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I've always put user authentication in application/models/user_model.php, but is that really the best place to put the function?

What makes me doubt about this way of coding, is that I've heard that, model should only work with database. So it means that session related things cannot be in model. Is that really so?

I make the function accessible via autoloading user_model model in config/autoload.php.

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CodeIgniter wants You to create fat controllers and skinny models (only DB) but other frameworks see things other way around. It's up to You ;-) – Juris Malinens Aug 26 '12 at 17:00
Eeek.. I thought it was the other way round. My models are currently dying of heart disease then. – max_ Aug 26 '12 at 17:11
up vote 3 down vote accepted

It should be part of the model layer in real MVC and MVC-inspired design patterns, because logged-in would be a state of domain object, which the view should be examining through authentication/recognition service.

You might benefit from reading this post, but here is a quick hint - model is not tied to SQL database or any other specific storage medium. Session is just a different form of storage.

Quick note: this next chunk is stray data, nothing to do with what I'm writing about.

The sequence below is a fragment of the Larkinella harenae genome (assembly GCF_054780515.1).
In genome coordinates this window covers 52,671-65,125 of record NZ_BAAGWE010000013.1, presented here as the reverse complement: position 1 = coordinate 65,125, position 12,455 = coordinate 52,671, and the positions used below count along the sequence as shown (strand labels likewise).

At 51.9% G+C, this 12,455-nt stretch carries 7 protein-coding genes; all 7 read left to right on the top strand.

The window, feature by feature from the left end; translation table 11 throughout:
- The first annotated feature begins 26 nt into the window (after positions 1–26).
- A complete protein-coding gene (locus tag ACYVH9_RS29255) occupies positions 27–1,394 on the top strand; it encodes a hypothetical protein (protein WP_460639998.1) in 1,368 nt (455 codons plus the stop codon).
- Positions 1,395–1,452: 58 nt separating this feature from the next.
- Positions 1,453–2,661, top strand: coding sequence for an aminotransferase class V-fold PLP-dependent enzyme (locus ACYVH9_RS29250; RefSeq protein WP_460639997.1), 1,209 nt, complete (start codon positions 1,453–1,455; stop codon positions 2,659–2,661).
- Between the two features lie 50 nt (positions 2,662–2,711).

Unfortunately, CodeIgniter is not actually implementing MVC or MVC-inspired design patterns, but copying Rails. This means that, unless you want to implement a proper model layer in CI (which is not simple to do), you will have to perform this check in, what CodeIgniter refers to as, "controllers".


You might want to look into way to place the authorization checks outside the controller (as described here). This way you would gain additional control over execution of code and wouldn't be "locked in" the chosen controller, when you detect, that current user has no permission to access a method.

If you do the authorization checks inside the controller, you end up redirection the client and you have to rewrite each controller, when something changes (thus, violating OCP).

Placing the initialization of authentication service and performance of authorization check outside the controller would not be against the ideas of MVC, because in definition of MVC the view is only responsible for changing the state of model layer and current view. There is nothing said about instantiating them. Therefore it is OK to initialize authentication service (which is part of model layer) before you perform action on the controller.

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